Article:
Now our side is doing the protest songs, and the establishment (read: Facebook) is banning them

Facebook has shut down advertising for a new song by John Ondrasik, called "Got Blood on My Hands," about Joe Biden's disastrous pullout from Afghanistan.  They did it on the typical spurious grounds of "violation of terms of service."  The song denounces Biden's abandonment of thousands of Americans and allies behind enemy lines, the needless deaths of thirteen service members, all the best of the best, and names names of the culprits in the fiasco.

Boy, is this a cold, angry song.  And a very good one.  Listen:

According to the Washington Free Beacon:

Facebook blocked an ad that promoted a song critical of President Joe Biden's botched Afghanistan withdrawal, raising questions about how it applies its advertising rules.

The social media giant twice prohibited Five For Fighting's John Ondrasik from purchasing an ad to promote his new single "Blood On My Hands." Facebook claimed the song, which slams the Biden administration for abandoning hundreds of Americans and thousands of Afghan allies, "violated their policy on either politics or social issues." The song singles out Biden, Secretary of State Antony Blinken, Defense Secretary Lloyd Austin, and Joint Chiefs Chairman Gen. Mark Milley.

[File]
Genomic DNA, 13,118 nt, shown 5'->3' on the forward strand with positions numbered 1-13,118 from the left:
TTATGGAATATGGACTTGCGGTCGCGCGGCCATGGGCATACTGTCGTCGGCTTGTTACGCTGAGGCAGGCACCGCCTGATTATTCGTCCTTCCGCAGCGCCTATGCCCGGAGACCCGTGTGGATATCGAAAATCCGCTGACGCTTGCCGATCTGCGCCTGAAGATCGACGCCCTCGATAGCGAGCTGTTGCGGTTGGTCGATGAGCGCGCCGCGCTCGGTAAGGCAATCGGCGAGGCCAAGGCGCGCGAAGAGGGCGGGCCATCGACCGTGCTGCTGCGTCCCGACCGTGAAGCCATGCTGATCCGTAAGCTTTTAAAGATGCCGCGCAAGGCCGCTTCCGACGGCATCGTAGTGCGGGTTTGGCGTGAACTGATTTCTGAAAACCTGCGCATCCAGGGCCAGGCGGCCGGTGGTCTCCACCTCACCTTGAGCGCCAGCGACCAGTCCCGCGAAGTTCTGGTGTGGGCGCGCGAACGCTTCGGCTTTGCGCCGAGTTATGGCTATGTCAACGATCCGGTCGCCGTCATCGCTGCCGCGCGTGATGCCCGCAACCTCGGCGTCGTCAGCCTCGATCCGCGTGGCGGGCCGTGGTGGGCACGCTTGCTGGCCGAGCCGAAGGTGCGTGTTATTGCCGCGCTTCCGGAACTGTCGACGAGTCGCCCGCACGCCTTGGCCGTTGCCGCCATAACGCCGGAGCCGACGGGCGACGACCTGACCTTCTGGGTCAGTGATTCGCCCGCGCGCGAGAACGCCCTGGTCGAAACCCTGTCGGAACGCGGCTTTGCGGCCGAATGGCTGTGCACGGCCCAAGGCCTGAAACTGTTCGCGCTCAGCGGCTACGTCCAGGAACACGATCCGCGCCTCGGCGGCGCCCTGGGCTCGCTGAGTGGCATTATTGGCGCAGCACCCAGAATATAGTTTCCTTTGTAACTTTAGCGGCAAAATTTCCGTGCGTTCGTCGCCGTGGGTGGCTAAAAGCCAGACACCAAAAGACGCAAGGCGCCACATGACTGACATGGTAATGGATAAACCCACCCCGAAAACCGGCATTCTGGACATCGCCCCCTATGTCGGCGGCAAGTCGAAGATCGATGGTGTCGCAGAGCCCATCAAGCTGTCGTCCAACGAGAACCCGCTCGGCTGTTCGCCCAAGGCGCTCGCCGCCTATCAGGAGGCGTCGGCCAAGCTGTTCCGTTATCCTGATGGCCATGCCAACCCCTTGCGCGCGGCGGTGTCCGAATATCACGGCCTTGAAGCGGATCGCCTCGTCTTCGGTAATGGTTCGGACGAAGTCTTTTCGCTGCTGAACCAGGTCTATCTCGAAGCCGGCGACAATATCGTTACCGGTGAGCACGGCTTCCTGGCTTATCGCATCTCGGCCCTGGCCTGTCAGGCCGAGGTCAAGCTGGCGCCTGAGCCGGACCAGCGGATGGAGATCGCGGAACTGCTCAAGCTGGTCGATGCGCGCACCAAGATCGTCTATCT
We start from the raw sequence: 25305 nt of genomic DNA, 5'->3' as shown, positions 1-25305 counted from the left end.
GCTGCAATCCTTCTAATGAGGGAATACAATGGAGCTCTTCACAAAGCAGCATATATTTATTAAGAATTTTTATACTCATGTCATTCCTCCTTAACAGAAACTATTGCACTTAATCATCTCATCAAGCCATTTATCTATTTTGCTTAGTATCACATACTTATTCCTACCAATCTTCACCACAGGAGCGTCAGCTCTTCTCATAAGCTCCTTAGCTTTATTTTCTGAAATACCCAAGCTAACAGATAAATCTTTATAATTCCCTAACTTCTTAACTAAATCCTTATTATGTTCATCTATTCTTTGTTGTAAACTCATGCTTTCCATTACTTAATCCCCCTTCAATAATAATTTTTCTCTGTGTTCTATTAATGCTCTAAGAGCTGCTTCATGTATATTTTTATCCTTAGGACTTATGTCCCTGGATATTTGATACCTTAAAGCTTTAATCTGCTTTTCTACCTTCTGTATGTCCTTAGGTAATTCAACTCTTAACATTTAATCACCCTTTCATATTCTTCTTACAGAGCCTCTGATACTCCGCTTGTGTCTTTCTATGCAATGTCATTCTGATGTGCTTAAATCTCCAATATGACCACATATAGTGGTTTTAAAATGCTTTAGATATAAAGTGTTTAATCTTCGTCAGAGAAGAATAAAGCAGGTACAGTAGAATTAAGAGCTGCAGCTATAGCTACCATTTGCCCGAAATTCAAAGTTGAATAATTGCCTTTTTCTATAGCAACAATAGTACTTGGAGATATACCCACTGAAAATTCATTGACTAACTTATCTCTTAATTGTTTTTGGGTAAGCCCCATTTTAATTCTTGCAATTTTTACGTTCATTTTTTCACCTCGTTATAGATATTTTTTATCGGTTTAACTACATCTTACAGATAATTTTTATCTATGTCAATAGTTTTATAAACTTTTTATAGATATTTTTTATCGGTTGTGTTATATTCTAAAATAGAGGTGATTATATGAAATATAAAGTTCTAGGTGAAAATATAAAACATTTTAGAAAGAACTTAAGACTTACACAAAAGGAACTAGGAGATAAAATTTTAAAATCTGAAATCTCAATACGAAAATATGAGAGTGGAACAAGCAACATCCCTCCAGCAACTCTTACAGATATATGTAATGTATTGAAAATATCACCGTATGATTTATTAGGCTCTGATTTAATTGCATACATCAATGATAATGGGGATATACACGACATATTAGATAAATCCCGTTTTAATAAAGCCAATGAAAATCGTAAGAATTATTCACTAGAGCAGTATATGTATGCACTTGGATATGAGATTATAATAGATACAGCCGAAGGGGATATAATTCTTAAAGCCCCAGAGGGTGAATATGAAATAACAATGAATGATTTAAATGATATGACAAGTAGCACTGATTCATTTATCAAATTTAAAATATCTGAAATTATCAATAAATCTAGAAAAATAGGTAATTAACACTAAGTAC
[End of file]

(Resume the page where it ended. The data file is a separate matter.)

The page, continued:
Facebook's advertising policies state that "Ads must not contain content that exploits crises or controversial political or social issues for commercial purposes." But the company frequently allows political ads on its platform. A cursory review shows Facebook hosted multiple ads from Black Lives Matter and leftist organization Demand Justice promoting abortion and calling for checks on police. A Wall Street Journal report found that Facebook maintains a list of almost six million public figures who are exempted from content moderation regulations.

Facebook just being Facebook, right?  Social media, after all, have banned the president of the United States.  We know they've done far worse.

But the banning of a mere song they don't like is pretty creepy stuff.  After all, it's a mere song.  Flip the channel if you don't like it, right?  Not these guys.  For many reasons, it's more significant than it looks.  

The compressed, understated emotion, combined with bitter, acid words and minor profanity, packs a punch, for starters.  It's a good song, and that seems to be important.  Ondrasik's song, bitterly protesting Joe Biden's dishonorable, disastrous Afghanistan pullout and the needless deaths of thirteen service members, is one in a classic genre of protest songs, comparable to those that marked the Vietnam War era and the dawn of the Civil Rights era.  Rolling Stone has a good list of such protest songs, with listenable videos, as does the Discogs blog.